Figure 2
figure 2

Laparoscopic view of right lower quadrant just proximal to ileocecal valve. Transition zone of small bowel obstruction is identified. Cause of obstruction is difficult to evaluate and we were unable to reduce laparoscopically.

Figure 3
figure 3

Targeted infraumbilical incision has been made and small bowel and cecum brought out through the incision with clearly evident small bowel intussusception (ileo-ileal).

The patient tolerated the procedure well and was discharged home on postoperative day four with normal bowel function tolerating a regular diet. Patient was seen in follow-up doing well and without complaints (Figure 4.)

Figure 4
figure 4

Postoperative picture showing small infraumbilical targeted incision and 3 additional laparoscopic port sites.


Surgery has been the mainstay of treatment for adult intussusception owing to the high association with malignancy as the underlying cause [7, 8]. Abdominal exploration with resection of the involved section of bowel is usually recommended. With the advent of minimally invasive surgery and its expected benefits many general surgical procedures are now being performed or attempted laparoscopically.

Recently, minimally invasive techniques have been applied to the treatment of small bowel obstructions, specifically to the diagnosis and treatment of adult intussusception. Both laparoscopic and laparoscopic-assisted small bowel and colonic resections have been reported for both benign and malignant disease [9, 10]. There are several attractive features of laparoscopy in the management of adult intussusception.

First, diagnostic laparoscopy may assist in the diagnosis of intussusception in cases such as ours where the diagnosis is suspected but not confirmed by preoperative workup. If the diagnosis is confirmed laparoscopically then appropriate surgical therapy and resection can be performed depending on the comfort level of the surgeon. Secondly, laparoscopy may aid in planning the incision if a laparoscopic-assisted or even laparotomy incision is required. In our case, we were unable to truly distinguish whether the obstruction in the right lower quadrant was due to intussusception or an internal hernia. However, the ability to mobilize the cecum and bring it up through a small periumbilical incision allowed for the appropriate diagnosis and ability to perform an extra-corporeal anastomosis. If laparoscopy had not been used in our case, then a much larger lower midline or even full laparotomy incision may have been needed to diagnosis and treat this distal small bowel intussusception.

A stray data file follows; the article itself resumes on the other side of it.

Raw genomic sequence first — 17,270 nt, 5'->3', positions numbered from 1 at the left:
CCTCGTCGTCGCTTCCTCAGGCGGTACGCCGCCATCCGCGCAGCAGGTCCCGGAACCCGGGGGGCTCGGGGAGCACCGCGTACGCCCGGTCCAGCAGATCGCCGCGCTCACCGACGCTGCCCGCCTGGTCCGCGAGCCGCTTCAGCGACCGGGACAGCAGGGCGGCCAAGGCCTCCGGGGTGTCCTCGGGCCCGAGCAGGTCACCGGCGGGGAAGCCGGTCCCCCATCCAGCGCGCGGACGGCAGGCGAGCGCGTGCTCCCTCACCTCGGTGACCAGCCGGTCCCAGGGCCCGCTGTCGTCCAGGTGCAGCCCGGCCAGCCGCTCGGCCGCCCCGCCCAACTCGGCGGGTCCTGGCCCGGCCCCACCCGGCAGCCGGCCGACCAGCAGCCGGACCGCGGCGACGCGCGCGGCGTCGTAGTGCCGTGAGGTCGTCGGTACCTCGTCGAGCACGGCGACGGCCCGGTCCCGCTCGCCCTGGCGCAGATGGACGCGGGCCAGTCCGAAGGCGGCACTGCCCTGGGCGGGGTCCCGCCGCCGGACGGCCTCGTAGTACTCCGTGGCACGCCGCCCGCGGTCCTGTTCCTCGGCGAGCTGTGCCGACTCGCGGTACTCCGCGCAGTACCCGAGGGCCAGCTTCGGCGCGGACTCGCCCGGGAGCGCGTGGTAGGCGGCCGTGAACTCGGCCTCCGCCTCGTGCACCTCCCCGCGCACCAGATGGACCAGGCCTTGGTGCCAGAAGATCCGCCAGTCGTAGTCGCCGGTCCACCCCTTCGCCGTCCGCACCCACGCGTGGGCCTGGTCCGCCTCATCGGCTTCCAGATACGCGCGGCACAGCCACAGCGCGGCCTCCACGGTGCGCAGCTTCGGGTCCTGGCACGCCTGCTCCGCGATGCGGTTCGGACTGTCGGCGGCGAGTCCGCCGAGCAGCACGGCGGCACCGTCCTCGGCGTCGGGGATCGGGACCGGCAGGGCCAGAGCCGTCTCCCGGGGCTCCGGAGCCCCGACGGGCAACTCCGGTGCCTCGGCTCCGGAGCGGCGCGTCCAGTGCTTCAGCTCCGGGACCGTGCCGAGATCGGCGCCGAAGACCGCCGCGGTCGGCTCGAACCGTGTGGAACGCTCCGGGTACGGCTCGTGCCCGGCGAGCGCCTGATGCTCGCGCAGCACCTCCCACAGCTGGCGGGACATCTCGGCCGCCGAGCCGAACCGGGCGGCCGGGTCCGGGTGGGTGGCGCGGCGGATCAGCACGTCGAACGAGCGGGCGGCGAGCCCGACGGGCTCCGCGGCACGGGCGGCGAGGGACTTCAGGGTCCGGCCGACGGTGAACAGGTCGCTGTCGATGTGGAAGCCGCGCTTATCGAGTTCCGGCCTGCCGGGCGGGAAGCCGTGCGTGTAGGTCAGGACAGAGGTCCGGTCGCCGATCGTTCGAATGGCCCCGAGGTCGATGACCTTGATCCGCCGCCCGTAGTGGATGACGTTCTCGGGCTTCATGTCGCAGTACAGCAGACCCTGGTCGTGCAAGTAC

Our case highlights diagnostic laparoscopy and laparoscopic-assisted bowel resection as a potential and feasible tool in the treatment of small bowel intussusception. The ability to confirm diagnosis and plan targeted small incisions for treatment make laparoscopy a viable treatment option in patients suspected of having intussusception.


Written informed consent was obtained from the patient for publication of this case report and accompanying images. A copy of the written consent is available for review by the Editor-in-Chief of this journal.


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Correspondence to William W Hope.

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The authors declare that they have no competing interests.

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DS and WH prepared the manuscript and reviewed the relevant literature. All authors were involved in clinical care and revising of the manuscript. All authors read and approved the final manuscript.

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Stewart, D., Hughes, M. & Hope, W.W. Laparoscopic-assisted small bowel resection for treatment of adult small bowel intussusception: a case report. Cases Journal 1, 432 (2008).